Groundwater Help

Nov 27, 2023

Groundwater Help

Nov 27, 2023

The Department of Water Resources (DWR) developed the Underrepresented Community Technical Assistance Program (URC TA Program) after learning that some Groundwater Sustainability Agencies (GSAs) have not been able to address the needs, risks, and vulnerabilities with the implementation of the Sustainable Groundwater Management Act (SGMA)  to a sufficient extent within their Groundwater Sustainability Plan(s) (GSPs) or Alternative to a GSP (Alternative). DWR recognizes the need for addition assistance and, thus, implemented the URC TA Program to address this need and is the sole mission of the URC TA Program.

The mission of the URC TA Program is to determine the needs, risks, and vulnerabilities with the implementation of the Sustainable Groundwater Management Act (SGMA) for URCs in medium and high priority basins, including critically overdrafted (COD) basins. 

DWR retained the services of a consultant group in 2021 to begin the URC TA Program utilizing Proposition 68 funds.

DWR is assisting Tribes and other URCs identified in the heat Maps found below. The URC TA Program will provide onsite engineering, geologic, hydrologic, and other technical services to the communities based upon a ranking of water systems. The types of services provided include, but are not limited to:

  • Groundwater level monitoring
  • Aquifer testing to determine long-term yield and supply
  • Identifying Groundwater Dependent Ecosystems (GDEs)
  • Analyze well interference
  • Identifying additional water supply
  • Analyze existing well condition using downhole video log
  • Rehabilitation of water storage tank
  • Long-term water supply and demand analysis
  • Analyze and help to facilitate water transfers

In addition, DWR hired a nongovernmental agency (NGO) in 2022, using General Funds provided by the Budget Act of 2021, to expand upon the URC TA Program. The additional services DWR is providing through this agreement will:

  • Create a template for local domestic well impact mitigation to develop plans for drinking water well protection. Share the data with three (3) local GSAs for the GSAs to develop a mitigation program. Provide ongoing community engagement by attending the three GSAs board meetings or committee meetings to submit the community's needs, risks, and vulnerabilities of URCs in their basin to amend GSPs or Alternatives.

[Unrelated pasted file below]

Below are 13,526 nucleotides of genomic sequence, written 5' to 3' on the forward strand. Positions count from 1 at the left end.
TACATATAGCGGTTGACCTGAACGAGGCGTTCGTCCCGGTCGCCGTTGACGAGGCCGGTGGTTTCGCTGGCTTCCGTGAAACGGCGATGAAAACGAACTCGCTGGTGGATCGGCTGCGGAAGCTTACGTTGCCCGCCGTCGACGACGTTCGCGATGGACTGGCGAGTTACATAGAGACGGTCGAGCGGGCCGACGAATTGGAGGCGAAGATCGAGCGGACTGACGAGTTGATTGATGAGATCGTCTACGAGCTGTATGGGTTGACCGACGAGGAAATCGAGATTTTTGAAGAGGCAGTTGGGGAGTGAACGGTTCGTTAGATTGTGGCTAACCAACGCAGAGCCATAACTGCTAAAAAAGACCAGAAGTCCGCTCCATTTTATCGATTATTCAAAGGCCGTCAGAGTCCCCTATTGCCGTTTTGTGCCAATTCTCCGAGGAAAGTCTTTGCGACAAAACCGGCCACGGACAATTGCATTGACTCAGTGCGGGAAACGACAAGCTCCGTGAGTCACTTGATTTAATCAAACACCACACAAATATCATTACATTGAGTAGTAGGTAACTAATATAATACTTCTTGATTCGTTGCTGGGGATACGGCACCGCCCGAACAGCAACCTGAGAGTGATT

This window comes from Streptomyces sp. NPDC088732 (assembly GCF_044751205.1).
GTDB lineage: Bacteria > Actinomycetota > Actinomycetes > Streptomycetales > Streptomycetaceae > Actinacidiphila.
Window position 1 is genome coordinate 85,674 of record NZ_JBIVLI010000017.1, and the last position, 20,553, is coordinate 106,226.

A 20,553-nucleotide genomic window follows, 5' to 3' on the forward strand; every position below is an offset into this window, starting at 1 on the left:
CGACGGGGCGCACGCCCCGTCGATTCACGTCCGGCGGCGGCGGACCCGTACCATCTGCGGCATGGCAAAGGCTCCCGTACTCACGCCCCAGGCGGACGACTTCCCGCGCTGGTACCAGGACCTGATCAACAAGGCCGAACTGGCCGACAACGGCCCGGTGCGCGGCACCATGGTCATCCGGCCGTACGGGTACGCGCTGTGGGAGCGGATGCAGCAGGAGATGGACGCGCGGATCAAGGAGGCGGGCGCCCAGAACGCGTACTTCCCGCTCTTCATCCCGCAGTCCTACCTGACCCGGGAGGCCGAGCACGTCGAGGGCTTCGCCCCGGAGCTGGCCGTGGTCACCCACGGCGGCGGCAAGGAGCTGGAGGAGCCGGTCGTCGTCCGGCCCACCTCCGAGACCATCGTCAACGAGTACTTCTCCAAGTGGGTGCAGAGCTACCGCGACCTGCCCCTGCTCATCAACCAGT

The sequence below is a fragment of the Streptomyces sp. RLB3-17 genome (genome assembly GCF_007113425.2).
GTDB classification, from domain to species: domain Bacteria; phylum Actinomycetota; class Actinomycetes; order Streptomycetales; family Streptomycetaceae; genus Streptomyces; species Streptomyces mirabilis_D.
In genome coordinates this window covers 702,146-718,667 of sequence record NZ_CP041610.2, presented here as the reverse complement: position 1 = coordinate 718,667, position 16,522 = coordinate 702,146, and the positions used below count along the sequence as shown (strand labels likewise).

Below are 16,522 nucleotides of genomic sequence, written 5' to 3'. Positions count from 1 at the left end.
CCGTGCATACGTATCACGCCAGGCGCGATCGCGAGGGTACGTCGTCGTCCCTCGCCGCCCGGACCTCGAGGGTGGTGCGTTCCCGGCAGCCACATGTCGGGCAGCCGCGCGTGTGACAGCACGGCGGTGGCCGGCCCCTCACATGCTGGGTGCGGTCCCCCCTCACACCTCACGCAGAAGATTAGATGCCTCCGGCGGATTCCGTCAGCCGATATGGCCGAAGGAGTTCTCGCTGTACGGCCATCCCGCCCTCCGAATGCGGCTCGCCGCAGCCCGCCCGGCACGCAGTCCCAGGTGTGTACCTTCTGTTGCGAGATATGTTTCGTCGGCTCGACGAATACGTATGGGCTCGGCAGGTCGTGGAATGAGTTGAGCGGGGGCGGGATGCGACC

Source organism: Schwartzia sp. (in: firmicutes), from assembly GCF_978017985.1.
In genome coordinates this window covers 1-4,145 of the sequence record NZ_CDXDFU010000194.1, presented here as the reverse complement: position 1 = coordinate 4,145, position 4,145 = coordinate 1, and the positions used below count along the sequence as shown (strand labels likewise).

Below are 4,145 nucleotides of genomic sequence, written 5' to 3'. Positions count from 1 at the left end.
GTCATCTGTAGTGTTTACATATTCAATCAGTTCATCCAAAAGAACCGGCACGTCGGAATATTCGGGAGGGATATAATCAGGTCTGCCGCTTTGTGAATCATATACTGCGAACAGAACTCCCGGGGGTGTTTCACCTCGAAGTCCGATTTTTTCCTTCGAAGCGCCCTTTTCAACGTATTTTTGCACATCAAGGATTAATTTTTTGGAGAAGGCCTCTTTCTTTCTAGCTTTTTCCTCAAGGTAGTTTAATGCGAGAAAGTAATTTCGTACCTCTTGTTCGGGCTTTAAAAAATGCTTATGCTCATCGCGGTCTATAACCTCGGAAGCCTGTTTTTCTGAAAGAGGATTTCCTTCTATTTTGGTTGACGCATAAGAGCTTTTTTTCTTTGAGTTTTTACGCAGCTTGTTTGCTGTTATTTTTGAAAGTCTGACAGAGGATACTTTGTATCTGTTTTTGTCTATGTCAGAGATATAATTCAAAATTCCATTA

• Analyze and provide feedback on proposed policies and programs by submitting written feedback to the three identified GSAs a minimum of three times a year for two years.
  • Revise the existing Communication and Engagement Plan (CEP), if needed.
  • Develop educational and outreach materials, if needed.
  • Work with the three GSAs and community leaders previously identified to support and implement drinking water and wastewater service projects to help reduce vulnerabilities to groundwater contamination by providing written feedback to those three GSAs.
  • Develop a financial strategy plan for the three GSAs to identify long-term strategies for addressing impacts of depleting groundwater supplies, drought, and climate change.
  • Identify two common groundwater dependent vegetation species and develop groundwater thresholds that would lead to irreversible transition from a stable state of ecosystem structure. Develop a technical memo with the results of the study and datasets to support incorporation of results into GSP updates.

DWR was provided an additional $9.5 million in General Funds to expand the definition of a URC to include small and socially disadvantaged farmers and to provide technical assistance to the small farmers located within medium and high priority basins and COD basins.  Additional information will be provided in early 2023.

Local entities will be able to request services through the email address managed by SGM Grant Program Team. 

The Technical Assistance Program identifies communities throughout California with water supply challenges such as dry groundwater wells, water shortages, or poor water quality.  Using publicly available data, DWR prepared a community identification tool (CIT) that collects relevant information for each census block within the State of California. The data includes, but is not limited to, Median Household Income (MHI), threats to groundwater, access to drinking water, and surface water quality. This information is used to quantify areas of greatest water-related need and applied statewide for Tribal Communities and within hydrologic regions including Northern California, Central California, and California's Central Coast for other Underrepresented Communities. For more information on the Underrepresented Community Prioritization Tool methodology, please refer to the Technical Memorandum Summary.


By Ben Faber
Author - Advisor

Attached Images: